The Roosevelt reference is actually more meaningful than the motto, for Capp draws Bullmoose as a huge, muscular old man with a walrus-mustache. He's intensely turned on by the photos of Tara and Li'l Anya, but knows he can't mate with them anymore ("If only I were eighty again"). He chooses to defer his lust to his son Weakfish, a puny fellow who protests, "But father-- I'm only 52." What we have here, then, is a literary myth with both psychological and sociological ramifications: one in which a powerful father somehow gives birth to a sickly son. Oddly, Bullmoose never brings up the most logical motivation-- that he wants Weakfish to marry a "wild beast of a woman" so that he'll sire a son better than he is. The only motivation he gives is that such a marriage will supposedly make Weakfish capable of running Bullmoose's empire if Bullmoose should ever drop dead. Weakfish, however, is in love with a specimen of femininity as puny as he is: "Olivia de Backache." (Possibly this was Capp's little shot at Olivia de Havilland's portrait of Melanie Wilkes, the dishrag-like character from 1939's GONE WITH THE WIND.) Weakfish musters just enough courage to try eloping with Olivia. However, Bullmoose finds out, and with "two phone calls" he reduces Olivia's father to penury. Weakfish, agreeing with his father that the Bullmooses cannot "have a pauper's blood in our family." jilts Olivia-- though no one brings up the fact that neither of the "lady wrestlers" are of the moneyed classes.

While Abner/Anya has no desire to marry Weakfish, Tara is clearly interested in Weakfish's money. Thus the outcome of the match works out well for the two contenders, though not for Bullmoose's shrimpy son. He's last seen running out of the wrestling-hall as Tara chases after him. That's how Capp leaves them, the picture of an unmasculine man being pursued by a super-feminine woman. The only good thing in Weakfish's future is that, unlike the Dogpatch males who get ambushed and married by predacious women during Sadie Hawkins' Day, the scion of the Bullmoose line will probably get killed on his wedding-night.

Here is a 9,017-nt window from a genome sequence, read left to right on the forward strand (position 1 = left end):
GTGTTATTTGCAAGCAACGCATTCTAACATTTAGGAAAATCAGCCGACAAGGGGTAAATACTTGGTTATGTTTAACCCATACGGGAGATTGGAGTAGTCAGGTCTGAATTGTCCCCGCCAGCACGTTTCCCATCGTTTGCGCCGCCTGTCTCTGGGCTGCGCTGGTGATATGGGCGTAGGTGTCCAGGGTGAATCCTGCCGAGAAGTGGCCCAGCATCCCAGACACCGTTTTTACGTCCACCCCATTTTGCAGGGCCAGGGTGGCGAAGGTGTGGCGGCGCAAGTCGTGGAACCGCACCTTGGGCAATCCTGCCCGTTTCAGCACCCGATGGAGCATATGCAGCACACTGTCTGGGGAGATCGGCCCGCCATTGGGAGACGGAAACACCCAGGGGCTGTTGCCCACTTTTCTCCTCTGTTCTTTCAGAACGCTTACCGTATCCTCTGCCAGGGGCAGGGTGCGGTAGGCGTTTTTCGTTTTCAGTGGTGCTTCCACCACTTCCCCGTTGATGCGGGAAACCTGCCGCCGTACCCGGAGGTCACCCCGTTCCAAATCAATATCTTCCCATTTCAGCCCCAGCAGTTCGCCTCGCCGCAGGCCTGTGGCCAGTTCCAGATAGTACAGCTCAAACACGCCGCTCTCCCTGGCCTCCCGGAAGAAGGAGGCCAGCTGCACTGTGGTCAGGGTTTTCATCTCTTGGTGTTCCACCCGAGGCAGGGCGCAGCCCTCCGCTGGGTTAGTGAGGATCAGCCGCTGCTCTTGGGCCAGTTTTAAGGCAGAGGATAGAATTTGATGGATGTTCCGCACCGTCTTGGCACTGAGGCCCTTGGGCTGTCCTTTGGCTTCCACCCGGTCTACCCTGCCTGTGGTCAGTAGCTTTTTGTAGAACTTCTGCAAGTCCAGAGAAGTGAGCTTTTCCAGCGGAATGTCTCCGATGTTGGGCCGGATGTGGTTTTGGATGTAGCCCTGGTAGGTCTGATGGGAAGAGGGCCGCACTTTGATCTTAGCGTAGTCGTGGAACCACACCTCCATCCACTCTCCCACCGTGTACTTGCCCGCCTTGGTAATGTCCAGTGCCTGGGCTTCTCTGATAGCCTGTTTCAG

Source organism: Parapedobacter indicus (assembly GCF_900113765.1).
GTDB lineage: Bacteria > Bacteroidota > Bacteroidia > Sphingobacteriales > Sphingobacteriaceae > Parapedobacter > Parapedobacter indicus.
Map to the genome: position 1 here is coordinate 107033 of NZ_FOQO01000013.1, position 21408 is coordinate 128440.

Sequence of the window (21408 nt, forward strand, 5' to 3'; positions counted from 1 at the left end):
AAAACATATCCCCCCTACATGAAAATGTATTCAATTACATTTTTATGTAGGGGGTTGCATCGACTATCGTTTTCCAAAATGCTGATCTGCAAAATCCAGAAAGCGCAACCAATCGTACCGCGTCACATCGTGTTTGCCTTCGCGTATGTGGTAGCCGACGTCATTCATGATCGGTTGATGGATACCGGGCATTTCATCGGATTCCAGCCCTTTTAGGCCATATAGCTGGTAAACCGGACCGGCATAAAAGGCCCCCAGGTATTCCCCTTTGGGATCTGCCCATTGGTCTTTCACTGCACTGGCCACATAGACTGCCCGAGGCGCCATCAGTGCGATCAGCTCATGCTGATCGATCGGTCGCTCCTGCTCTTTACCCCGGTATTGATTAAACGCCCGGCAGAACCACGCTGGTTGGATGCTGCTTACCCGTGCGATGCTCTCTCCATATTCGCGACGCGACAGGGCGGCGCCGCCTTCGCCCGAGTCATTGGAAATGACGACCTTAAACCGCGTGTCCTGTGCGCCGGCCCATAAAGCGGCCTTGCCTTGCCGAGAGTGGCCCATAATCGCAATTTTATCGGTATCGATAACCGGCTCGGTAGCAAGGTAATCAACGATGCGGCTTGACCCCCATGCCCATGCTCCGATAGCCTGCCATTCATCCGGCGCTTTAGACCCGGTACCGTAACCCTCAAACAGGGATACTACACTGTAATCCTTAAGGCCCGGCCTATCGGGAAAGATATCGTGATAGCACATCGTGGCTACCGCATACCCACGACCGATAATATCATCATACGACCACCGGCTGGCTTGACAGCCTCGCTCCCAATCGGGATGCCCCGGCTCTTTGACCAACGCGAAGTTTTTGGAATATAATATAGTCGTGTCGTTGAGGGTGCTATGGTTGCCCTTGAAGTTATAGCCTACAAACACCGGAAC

Something I posted on the general subject of Ditko and Kirby leaving Marvel in the 1960s, and the "end of that era:"

I agree with the general feeling [about how good Kirby was in the sixties], though I'm also a fan of Kirby's NEW GODS and a handful of his other self-scripted works. However, we should keep in mind that Stan Lee probably would have left Kirby and Ditko if they hadn't left him. Stan quit being a regular scripter in the middle 1970s, and I believe his main excuse was that he just had so much to do campaigning for the Marvel Age of Comics, he had no time for writing. There's probably some truth in this, but I think that if he'd really wanted to do it, he'd have found a way. I'd have to check the timing, but at some point in the 1970s he started pulling down a salary as "publisher," to the extent that he could even step down as chief editor, and ceased to have anything to do with the published comics. Though I get the sense that Lee really got a kick out of writing at times, it was a job first and foremost, and when he got a chance to step down and make money doing something else-- something that allowed him to express the persona he'd created as a "god of comics"-- he did it, and barely did any writing after that.  It's also possible that he, more than Kirby or Ditko, was getting burned out on regular comics. I like a little bit of his mid-70s work, but even his best stuff is pale next to his lesser sixties work.